Aurora Cannabis (NYSE:ACB) stock price has been on a deep slide lately. ACB stock is down 14% since it reported earnings on September 11 for the quarter ending June.Source: Shutterstock The market was deeply disappointed. ACB had guided analysts to expect revenues from $100 million CAD to $107 million CAD for the quarter. But revenue came in at $99 million CAD.But more importantly, cash is now dangerously low. In fact, two days before the announcement, ACB closed on a $360 million credit facility which was sorely needed.InvestorPlace - Stock Market News, Stock Advice & Trading Tips Cash Flow Losses ContinuingACB is still generating huge cash flow operating and investing losses. During Aurora Cannabis's Q4 ending June, its operating losses and investing activities drained out $180.4 million CAD. The amount includes required capital expenditures (capex) and asset sales. * 8 Dividend Stocks to Buy for a Recession By the end of June ACB's cash and securities balances had dwindled to $218.8 million CAD. So you can see why Aurora needed to raise the $360 million CAD credit facility in early September.If ACB's September quarter was using up another $180 to $200 million CAD, that credit facility just plugged a hole in a dam with a lot of cracks.The September quarter needs to start showing the company is profitable on a free cash flow basis. Otherwise, ACB will have to continue raising more debt or possibly even equity. Market Fears about ACB's LiquidityACB stock is reacting to its apparent need for more liquidity. For example, Aurora's capex spending in Q4 ending June was $167 million CAD alone. ACB sold assets worth $117 million CAD. If it had not done so, losses and investing activities would have drained out $297 million CAD during Q4.Moreover, ACB's $218.8 million CAD cash balance included $46 million of restricted cash not available to pay operating bills. That left only $173 million CAD in usable cash at June end.Here is my estimate of Aurora's cash balance as of now (mid-September): $236 million CAD ($173 million CAD June cash balance less $297 million CAD cash outflow in the September quarter, plus $360 million CAD in new credit loans on Sept. 9.)So without that September 9 credit facility Aurora Cannabis might have run out of money in the bank Aurora Cannabis Stock's $7 Billion CAD Valuation Is At RiskThe revenue miss and the recent credit facility spooked the market. These imply Aurora will not be cash-flow positive anytime soon.It seems amazing that the ACB stock price still has a $7 billion CAD market value given this liquidity balance.Canopy Growth (NYSE: CGC) has a $12 billion CAD market value. But CGC has $3.2 billion CAD in cash and securities as of June. ACB has only $236 million CAD based on the calculations above.Investors are spooked. They fear ACB will not be profitable in the next quarter either, and ACB might need to raise equity or take on more debt. An equity issue would dilute shareholders. It would likely be issued at a huge discount to the present price. Further debt raises would only add to ACB's estimated $500 million CAD debt.In summary, ACB stock is not going to rise anytime soon -- at least not until Aurora can stop the cash flow hemorrhaging. In fact, Aurora Cannabis stock could crater, especially if more equity needs to be raised. * 7 Triple-'F' Rated Stocks to Leave on the Shelf I would wait for Aurora to become cash-flow positive or until ACB stock stops its present slide. Don't try to catch a falling knife here.As of this writing, Mark Hake, CFA does not hold a position in any of the aforementioned securities. Mark Hake runs the Total Yield Value Guide which you can review here. The Guide focuses on high total yield value stocks. The Guide launched on August 30. Subscribers during September receive a 20% discount, plus a two-week free trial. More From InvestorPlace * 2 Toxic Pot Stocks You Should Avoid * 7 Triple-'F' Rated Stocks to Leave on the Shelf * 10 Excellent Stocks to Watch for 2020 and Beyond * 7 Consumer Stocks to Buy in an Uncertain Market The post Aurora Cannabis Stock Will Slide Until the Cash Hemorrhage Stops appeared first on InvestorPlace.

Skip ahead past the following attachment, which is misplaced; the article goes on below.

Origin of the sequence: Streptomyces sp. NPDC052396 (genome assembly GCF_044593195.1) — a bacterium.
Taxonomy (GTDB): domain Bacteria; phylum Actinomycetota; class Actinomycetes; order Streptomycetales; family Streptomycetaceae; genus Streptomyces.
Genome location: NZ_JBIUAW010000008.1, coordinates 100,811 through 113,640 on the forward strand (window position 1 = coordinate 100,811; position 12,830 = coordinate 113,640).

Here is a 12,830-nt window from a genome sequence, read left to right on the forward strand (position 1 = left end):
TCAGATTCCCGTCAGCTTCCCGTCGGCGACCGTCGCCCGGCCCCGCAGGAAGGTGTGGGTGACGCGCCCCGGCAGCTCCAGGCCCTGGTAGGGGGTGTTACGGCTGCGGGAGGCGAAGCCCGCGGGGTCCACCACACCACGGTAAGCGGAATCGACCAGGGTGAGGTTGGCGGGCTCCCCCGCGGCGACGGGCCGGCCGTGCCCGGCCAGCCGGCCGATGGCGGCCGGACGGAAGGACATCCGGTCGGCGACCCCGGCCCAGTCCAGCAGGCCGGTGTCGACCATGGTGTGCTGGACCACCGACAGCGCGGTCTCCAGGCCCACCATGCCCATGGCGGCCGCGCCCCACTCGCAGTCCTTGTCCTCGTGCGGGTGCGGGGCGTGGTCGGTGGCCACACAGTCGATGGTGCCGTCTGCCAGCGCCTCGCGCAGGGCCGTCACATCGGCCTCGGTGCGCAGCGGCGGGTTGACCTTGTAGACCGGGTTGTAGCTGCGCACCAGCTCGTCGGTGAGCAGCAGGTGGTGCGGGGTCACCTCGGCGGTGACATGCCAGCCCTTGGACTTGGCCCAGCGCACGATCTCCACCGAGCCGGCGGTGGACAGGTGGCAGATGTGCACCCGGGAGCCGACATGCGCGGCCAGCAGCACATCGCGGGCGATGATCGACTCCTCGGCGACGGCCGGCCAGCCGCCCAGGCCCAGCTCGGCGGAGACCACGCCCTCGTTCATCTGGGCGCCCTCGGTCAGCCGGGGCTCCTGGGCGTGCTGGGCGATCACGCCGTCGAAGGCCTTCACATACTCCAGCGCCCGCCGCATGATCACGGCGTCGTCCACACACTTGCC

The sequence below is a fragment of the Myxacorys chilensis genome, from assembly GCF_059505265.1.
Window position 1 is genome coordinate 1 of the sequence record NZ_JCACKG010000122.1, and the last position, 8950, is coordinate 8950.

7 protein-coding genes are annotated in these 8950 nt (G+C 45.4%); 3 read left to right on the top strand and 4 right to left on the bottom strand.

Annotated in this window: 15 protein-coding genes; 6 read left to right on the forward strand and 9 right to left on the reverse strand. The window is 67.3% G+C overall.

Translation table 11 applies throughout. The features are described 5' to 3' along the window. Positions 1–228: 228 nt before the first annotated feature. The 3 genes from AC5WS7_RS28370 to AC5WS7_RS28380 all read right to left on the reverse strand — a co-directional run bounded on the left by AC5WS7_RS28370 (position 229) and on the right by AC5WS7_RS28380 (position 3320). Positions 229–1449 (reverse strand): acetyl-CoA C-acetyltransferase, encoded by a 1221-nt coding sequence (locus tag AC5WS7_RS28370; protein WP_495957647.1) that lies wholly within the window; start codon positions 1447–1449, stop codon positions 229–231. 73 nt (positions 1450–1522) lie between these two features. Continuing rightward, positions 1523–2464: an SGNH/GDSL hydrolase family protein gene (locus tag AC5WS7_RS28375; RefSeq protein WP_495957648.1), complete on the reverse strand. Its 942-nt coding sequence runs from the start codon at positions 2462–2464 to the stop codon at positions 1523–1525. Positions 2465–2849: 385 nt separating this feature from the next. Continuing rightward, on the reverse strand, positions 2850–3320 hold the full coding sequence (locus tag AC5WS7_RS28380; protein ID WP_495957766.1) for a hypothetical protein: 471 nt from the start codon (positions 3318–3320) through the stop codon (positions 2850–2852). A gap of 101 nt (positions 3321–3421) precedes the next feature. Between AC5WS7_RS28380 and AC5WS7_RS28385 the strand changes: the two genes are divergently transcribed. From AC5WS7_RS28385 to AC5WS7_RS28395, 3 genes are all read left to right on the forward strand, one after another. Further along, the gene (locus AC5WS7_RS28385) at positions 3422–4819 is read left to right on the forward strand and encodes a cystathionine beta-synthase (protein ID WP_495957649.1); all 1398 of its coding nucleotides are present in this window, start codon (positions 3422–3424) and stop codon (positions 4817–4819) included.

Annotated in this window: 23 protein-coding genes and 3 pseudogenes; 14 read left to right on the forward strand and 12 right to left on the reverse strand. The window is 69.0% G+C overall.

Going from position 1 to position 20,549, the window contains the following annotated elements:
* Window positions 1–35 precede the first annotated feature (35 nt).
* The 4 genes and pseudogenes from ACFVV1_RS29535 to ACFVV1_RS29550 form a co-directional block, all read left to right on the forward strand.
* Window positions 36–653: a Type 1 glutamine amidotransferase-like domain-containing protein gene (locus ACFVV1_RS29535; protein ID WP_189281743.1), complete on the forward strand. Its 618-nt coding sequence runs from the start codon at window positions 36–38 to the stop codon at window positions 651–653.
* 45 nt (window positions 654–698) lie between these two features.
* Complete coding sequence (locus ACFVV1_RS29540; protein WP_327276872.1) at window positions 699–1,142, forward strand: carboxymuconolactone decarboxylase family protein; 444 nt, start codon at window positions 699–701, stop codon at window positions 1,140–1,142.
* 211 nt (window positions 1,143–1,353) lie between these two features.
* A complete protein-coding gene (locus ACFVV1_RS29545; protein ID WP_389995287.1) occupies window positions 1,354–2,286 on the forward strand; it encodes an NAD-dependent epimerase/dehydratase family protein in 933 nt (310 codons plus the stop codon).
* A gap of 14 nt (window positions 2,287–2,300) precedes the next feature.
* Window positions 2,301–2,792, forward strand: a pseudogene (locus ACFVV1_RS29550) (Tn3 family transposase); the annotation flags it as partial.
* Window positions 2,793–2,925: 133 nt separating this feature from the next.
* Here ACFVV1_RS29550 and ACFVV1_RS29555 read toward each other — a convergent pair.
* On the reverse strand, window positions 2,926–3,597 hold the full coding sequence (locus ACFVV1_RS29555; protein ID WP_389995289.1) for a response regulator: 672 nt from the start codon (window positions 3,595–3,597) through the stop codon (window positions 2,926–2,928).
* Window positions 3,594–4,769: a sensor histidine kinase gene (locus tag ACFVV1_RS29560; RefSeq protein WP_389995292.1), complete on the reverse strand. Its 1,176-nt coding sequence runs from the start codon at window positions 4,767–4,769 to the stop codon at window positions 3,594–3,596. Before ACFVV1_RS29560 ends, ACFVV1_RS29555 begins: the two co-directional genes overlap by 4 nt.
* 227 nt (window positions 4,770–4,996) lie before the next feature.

iShares on Thursday launched a new corporate bond ETF on NYSE Arca: the iShares iBonds Dec 2029 Team Corporate ETF (IBDU n/a). IBDU seeks to track the investment results of an index composed of US dollar-denominated, investment-grade corporate bonds maturing in 2029.